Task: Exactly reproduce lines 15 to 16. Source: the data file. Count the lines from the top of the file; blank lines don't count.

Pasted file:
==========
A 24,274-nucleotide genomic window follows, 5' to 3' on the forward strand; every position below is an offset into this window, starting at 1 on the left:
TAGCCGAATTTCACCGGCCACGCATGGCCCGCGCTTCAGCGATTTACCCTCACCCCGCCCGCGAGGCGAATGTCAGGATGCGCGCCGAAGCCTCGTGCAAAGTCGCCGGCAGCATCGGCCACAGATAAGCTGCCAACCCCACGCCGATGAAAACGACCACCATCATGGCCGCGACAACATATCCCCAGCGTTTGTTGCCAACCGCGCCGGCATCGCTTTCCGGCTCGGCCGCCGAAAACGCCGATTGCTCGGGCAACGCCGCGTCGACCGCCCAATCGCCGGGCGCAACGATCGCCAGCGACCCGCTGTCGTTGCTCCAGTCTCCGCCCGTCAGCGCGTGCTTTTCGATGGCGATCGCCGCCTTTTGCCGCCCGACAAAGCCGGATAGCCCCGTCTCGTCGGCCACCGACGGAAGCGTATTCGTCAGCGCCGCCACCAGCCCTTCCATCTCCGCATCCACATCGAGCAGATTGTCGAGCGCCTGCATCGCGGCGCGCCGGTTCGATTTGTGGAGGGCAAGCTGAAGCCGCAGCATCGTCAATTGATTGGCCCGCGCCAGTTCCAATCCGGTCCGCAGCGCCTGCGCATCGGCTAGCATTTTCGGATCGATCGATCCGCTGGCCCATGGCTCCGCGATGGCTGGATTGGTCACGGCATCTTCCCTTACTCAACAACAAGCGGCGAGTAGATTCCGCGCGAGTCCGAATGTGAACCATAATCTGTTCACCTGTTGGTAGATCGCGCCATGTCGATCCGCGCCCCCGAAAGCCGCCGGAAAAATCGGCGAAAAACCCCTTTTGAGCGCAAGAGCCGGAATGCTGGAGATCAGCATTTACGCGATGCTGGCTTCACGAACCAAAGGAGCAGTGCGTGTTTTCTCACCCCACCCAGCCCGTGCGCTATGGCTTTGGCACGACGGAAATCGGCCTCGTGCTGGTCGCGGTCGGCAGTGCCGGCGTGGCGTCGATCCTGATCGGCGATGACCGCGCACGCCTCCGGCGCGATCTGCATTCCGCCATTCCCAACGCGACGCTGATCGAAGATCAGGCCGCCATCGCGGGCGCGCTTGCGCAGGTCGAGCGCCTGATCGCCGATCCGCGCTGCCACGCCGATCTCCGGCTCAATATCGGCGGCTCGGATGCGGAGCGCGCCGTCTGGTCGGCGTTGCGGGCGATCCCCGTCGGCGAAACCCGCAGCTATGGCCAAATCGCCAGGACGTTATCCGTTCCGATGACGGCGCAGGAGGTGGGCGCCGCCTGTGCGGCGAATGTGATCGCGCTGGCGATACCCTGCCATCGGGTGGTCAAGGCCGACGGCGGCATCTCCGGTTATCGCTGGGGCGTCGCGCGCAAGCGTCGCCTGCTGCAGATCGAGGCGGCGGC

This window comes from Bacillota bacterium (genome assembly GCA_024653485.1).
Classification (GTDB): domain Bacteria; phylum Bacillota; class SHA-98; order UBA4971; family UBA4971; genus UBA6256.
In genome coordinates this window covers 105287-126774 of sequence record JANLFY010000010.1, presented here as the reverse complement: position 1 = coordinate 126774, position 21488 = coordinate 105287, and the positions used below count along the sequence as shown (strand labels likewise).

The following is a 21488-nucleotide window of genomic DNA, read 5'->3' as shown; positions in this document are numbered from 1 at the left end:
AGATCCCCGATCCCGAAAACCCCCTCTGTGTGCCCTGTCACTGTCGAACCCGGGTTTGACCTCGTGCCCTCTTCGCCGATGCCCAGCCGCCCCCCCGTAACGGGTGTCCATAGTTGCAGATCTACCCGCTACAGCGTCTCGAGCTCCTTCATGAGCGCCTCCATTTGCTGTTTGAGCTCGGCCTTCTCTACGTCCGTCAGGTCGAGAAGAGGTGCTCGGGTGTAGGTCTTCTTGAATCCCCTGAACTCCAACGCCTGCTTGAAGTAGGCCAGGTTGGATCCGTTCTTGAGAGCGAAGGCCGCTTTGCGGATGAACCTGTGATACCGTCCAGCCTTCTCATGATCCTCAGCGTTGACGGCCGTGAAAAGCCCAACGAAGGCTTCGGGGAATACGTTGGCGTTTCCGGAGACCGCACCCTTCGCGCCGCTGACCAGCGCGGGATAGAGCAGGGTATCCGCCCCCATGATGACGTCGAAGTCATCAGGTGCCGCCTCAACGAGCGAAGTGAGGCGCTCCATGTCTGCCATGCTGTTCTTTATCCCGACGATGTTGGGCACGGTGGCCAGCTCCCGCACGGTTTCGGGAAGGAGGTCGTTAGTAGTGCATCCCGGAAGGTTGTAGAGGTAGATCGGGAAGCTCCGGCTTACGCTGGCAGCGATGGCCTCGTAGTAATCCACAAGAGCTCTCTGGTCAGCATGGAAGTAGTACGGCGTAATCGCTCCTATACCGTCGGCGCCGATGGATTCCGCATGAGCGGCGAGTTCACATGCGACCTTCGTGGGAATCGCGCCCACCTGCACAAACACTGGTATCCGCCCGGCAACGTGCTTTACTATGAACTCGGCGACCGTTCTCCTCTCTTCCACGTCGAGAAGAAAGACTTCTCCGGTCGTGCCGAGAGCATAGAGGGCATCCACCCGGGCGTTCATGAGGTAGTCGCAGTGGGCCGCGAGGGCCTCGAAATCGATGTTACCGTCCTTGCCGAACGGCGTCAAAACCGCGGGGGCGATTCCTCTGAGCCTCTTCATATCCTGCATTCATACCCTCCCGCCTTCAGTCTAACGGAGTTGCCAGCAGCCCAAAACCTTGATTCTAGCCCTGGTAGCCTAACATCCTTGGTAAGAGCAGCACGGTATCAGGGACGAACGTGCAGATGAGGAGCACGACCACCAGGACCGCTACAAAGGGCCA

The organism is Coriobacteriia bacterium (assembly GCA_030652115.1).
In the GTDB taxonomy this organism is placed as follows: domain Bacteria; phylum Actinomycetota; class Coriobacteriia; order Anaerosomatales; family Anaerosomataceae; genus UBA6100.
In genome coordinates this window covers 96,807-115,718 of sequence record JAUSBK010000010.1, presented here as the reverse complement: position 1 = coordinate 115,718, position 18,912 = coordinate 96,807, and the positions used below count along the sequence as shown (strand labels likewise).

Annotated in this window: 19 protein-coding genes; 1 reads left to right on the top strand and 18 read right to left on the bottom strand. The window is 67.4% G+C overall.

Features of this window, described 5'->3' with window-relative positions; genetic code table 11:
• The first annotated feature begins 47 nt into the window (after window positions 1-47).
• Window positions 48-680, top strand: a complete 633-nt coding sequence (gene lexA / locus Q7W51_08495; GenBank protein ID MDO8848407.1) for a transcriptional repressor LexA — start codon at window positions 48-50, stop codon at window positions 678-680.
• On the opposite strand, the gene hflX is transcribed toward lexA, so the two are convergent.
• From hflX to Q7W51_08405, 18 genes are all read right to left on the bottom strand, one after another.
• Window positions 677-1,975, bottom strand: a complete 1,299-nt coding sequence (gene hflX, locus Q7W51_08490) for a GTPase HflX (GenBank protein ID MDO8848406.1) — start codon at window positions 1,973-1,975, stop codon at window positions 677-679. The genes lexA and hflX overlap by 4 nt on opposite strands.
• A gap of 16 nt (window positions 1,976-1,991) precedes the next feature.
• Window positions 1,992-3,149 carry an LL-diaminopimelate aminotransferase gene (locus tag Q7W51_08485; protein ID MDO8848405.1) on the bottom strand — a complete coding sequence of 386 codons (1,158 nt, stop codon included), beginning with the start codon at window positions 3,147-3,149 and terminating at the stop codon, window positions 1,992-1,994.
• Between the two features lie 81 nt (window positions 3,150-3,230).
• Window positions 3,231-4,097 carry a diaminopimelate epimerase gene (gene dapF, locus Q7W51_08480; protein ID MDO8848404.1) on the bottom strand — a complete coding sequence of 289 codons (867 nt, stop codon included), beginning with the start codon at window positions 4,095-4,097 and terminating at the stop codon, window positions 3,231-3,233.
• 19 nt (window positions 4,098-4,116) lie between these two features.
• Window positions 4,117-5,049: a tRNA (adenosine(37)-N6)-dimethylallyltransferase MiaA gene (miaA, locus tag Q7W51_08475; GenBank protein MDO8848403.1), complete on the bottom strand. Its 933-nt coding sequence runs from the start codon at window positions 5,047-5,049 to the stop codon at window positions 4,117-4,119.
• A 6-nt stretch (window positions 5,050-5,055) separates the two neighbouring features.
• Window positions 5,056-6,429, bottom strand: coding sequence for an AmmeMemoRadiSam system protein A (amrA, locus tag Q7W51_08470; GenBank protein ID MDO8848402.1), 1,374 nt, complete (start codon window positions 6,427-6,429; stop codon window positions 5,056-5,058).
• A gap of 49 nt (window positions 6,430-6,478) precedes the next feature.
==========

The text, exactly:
• On the opposite strand, the gene hflX is transcribed toward lexA, so the two are convergent.
• From hflX to Q7W51_08405, 18 genes are all read right to left on the bottom strand, one after another.